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have arrived at the port in ott thens. the greek government has charted a ferry to transfort refugees arriving on the aegean islands. most have fled the war in syria. the former congaleze rebel leader has pleaded not guilty at the hague. >> reporter: it took the court officials some 15 minutes to read out all of the charges against bossco, a long litany of appalling crimes. he listened calmly throughout and then stood up and calmly in a quiet voice said he was not guilty of all 18 charges against him. then we heard more from the chief prosecutor here at the irk -- icc, and she described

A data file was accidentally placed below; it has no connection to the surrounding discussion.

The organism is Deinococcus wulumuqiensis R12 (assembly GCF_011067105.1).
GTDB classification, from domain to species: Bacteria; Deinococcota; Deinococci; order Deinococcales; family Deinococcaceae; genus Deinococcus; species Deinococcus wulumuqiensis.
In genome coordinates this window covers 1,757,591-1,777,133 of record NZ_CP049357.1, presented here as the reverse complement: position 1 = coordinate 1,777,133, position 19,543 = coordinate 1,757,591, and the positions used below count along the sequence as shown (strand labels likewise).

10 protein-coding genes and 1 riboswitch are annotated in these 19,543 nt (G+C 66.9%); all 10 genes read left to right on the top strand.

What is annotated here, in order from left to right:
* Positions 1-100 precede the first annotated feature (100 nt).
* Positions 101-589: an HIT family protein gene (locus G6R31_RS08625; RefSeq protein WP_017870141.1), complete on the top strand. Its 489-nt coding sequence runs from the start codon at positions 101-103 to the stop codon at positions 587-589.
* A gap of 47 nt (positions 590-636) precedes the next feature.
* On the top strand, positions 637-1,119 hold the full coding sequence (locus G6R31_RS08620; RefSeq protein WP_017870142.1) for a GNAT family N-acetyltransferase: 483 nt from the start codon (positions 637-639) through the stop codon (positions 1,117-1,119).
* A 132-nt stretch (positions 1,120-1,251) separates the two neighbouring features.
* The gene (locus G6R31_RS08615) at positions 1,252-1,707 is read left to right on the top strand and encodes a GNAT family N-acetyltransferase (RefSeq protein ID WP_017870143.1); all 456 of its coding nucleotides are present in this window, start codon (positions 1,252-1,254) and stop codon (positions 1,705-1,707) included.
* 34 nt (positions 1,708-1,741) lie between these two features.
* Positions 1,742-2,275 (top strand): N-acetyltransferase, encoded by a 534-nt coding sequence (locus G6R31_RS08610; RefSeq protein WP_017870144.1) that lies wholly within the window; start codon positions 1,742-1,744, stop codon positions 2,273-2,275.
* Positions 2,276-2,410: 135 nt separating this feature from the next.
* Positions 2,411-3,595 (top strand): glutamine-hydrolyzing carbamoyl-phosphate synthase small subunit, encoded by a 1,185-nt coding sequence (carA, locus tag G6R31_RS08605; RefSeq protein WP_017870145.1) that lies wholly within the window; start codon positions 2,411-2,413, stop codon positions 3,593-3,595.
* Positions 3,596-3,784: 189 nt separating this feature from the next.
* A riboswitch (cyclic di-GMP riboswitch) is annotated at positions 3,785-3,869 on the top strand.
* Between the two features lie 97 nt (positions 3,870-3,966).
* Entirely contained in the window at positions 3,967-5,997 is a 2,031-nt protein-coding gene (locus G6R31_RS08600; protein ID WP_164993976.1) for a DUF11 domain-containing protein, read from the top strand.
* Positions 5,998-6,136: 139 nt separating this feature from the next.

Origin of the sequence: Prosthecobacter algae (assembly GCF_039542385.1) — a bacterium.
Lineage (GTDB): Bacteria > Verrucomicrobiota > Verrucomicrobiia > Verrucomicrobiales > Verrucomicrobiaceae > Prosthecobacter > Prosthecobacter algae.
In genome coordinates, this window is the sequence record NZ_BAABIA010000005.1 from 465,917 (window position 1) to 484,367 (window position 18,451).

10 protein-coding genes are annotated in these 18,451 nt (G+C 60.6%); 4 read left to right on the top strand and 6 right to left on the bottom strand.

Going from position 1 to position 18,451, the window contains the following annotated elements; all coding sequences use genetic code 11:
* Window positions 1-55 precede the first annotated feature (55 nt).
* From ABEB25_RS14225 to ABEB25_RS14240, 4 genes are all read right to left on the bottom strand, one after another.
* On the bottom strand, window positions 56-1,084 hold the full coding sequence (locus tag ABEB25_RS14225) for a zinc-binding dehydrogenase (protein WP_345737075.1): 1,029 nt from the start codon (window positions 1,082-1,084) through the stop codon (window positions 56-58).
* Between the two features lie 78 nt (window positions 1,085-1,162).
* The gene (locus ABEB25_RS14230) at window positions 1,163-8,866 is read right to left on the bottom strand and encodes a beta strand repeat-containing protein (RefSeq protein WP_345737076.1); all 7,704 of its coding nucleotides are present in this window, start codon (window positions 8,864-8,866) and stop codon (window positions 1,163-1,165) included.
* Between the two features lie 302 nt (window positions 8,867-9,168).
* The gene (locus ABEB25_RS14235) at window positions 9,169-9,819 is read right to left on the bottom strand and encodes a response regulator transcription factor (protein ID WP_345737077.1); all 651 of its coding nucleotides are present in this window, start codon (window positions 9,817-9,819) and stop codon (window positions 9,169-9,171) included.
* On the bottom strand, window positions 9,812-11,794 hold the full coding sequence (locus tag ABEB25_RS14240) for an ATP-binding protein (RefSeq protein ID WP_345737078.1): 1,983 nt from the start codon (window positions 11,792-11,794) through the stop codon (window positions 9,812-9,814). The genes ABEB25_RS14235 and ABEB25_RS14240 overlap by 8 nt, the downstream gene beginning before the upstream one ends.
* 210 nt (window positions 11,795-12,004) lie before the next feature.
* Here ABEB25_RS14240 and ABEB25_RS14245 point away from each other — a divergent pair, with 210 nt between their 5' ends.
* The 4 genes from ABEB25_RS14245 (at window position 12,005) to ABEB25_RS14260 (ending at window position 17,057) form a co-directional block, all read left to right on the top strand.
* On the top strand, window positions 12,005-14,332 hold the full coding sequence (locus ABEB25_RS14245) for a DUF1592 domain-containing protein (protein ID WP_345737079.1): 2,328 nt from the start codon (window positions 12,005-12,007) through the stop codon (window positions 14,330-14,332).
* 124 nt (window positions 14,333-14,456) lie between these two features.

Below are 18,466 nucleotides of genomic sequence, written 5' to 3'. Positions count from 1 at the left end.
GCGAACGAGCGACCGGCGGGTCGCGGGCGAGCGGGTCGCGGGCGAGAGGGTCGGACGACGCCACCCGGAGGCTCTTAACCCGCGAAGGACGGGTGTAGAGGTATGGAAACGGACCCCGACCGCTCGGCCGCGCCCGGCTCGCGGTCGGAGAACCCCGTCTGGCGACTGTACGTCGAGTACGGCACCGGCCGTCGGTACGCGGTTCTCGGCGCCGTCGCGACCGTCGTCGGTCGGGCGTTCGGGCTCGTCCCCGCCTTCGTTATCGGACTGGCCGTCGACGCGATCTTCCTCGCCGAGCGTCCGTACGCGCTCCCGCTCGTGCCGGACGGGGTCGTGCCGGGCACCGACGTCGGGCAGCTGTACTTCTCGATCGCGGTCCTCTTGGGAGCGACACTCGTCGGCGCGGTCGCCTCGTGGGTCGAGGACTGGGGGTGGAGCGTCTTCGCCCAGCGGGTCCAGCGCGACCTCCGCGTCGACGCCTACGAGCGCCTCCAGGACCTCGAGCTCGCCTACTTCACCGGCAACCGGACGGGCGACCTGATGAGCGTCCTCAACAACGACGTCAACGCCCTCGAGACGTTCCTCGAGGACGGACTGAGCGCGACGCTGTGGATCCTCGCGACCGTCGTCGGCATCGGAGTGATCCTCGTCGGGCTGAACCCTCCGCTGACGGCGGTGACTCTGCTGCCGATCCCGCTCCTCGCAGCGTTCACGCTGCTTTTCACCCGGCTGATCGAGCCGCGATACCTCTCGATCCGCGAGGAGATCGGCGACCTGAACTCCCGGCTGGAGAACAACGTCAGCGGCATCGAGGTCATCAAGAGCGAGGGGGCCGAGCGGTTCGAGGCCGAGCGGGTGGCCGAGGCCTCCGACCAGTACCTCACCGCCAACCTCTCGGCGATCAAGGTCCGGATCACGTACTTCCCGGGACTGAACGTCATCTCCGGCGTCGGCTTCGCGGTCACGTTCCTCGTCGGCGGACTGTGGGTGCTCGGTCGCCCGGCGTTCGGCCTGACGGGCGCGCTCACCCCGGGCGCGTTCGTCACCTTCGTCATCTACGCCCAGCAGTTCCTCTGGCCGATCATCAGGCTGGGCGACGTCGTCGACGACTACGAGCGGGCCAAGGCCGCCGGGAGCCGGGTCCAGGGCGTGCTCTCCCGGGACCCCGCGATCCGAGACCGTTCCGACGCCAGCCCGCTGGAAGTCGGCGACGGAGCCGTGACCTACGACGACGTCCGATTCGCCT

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the murders of civilians, young children, women, bodies being dis'em bowled, the most appalling crimes in a specific period, 2002, 2003. there is some criticism of this trial that it is only focusing on that period, when bosco was then a general in the army. but because of limited resources the icc decided to focus on this narrow period. there was always a big debate as to whether this trial should be happening in the hague or in eastern congo, so that people there could see justice being done, could see the war lords who have reeked such havoc in that part of the world being held to account. one of the reasons the trial is here, is because there was considerable intimidation of